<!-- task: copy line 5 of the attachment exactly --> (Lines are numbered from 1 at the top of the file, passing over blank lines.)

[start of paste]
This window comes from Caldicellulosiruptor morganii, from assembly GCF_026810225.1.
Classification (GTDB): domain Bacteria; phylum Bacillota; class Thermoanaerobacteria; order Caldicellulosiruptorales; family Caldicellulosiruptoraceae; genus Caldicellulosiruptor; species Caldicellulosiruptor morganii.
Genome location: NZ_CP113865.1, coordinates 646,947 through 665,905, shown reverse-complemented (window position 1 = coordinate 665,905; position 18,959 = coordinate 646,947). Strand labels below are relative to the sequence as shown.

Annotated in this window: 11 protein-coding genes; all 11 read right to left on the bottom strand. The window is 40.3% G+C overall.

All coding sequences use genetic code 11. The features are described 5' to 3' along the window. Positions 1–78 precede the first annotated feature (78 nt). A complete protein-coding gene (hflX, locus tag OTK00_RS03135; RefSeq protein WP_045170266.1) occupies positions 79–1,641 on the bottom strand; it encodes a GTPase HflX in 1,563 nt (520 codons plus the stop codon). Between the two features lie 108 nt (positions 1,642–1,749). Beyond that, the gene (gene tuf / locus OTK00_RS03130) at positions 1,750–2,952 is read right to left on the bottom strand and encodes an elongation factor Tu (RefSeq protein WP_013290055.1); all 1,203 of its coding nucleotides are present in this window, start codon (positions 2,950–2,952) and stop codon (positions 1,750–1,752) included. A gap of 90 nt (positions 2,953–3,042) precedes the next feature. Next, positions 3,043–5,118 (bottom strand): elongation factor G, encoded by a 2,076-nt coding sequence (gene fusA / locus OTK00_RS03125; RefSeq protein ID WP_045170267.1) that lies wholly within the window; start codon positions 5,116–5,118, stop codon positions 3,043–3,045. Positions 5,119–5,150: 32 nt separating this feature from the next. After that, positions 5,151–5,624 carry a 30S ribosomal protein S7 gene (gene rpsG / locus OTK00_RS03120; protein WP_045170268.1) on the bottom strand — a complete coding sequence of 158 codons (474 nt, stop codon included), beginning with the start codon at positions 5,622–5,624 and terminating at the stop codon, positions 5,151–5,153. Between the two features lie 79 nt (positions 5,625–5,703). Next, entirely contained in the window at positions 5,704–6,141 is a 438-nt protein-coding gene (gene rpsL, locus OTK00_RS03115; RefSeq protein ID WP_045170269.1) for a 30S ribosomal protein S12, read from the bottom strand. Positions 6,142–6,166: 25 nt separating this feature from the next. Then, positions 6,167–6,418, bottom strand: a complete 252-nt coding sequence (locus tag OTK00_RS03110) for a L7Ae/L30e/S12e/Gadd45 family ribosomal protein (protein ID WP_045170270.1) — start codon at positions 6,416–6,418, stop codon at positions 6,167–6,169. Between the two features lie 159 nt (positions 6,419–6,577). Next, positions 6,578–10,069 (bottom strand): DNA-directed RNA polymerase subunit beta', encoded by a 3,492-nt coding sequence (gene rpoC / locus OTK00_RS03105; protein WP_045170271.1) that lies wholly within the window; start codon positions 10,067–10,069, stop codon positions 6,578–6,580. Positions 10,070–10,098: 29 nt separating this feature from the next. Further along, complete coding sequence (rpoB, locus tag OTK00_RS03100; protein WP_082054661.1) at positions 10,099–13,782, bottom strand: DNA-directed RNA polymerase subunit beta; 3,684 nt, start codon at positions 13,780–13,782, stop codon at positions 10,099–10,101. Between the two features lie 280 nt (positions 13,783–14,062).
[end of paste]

All coding sequences use genetic code 11. The features are described 5' to 3' along the window. Positions 1–78 precede the first annotated feature (78 nt). A complete protein-coding gene (hflX, locus tag OTK00_RS03135; RefSeq protein WP_045170266.1) occupies positions 79–1,641 on the bottom strand; it encodes a GTPase HflX in 1,563 nt (520 codons plus the stop codon). Between the two features lie 108 nt (positions 1,642–1,749). Beyond that, the gene (gene tuf / locus OTK00_RS03130) at positions 1,750–2,952 is read right to left on the bottom strand and encodes an elongation factor Tu (RefSeq protein WP_013290055.1); all 1,203 of its coding nucleotides are present in this window, start codon (positions 2,950–2,952) and stop codon (positions 1,750–1,752) included. A gap of 90 nt (positions 2,953–3,042) precedes the next feature. Next, positions 3,043–5,118 (bottom strand): elongation factor G, encoded by a 2,076-nt coding sequence (gene fusA / locus OTK00_RS03125; RefSeq protein ID WP_045170267.1) that lies wholly within the window; start codon positions 5,116–5,118, stop codon positions 3,043–3,045. Positions 5,119–5,150: 32 nt separating this feature from the next. After that, positions 5,151–5,624 carry a 30S ribosomal protein S7 gene (gene rpsG / locus OTK00_RS03120; protein WP_045170268.1) on the bottom strand — a complete coding sequence of 158 codons (474 nt, stop codon included), beginning with the start codon at positions 5,622–5,624 and terminating at the stop codon, positions 5,151–5,153. Between the two features lie 79 nt (positions 5,625–5,703). Next, entirely contained in the window at positions 5,704–6,141 is a 438-nt protein-coding gene (gene rpsL, locus OTK00_RS03115; RefSeq protein ID WP_045170269.1) for a 30S ribosomal protein S12, read from the bottom strand. Positions 6,142–6,166: 25 nt separating this feature from the next. Then, positions 6,167–6,418, bottom strand: a complete 252-nt coding sequence (locus tag OTK00_RS03110) for a L7Ae/L30e/S12e/Gadd45 family ribosomal protein (protein ID WP_045170270.1) — start codon at positions 6,416–6,418, stop codon at positions 6,167–6,169. Between the two features lie 159 nt (positions 6,419–6,577). Next, positions 6,578–10,069 (bottom strand): DNA-directed RNA polymerase subunit beta', encoded by a 3,492-nt coding sequence (gene rpoC / locus OTK00_RS03105; protein WP_045170271.1) that lies wholly within the window; start codon positions 10,067–10,069, stop codon positions 6,578–6,580. Positions 10,070–10,098: 29 nt separating this feature from the next. Further along, complete coding sequence (rpoB, locus tag OTK00_RS03100; protein WP_082054661.1) at positions 10,099–13,782, bottom strand: DNA-directed RNA polymerase subunit beta; 3,684 nt, start codon at positions 13,780–13,782, stop codon at positions 10,099–10,101. Between the two features lie 280 nt (positions 13,783–14,062).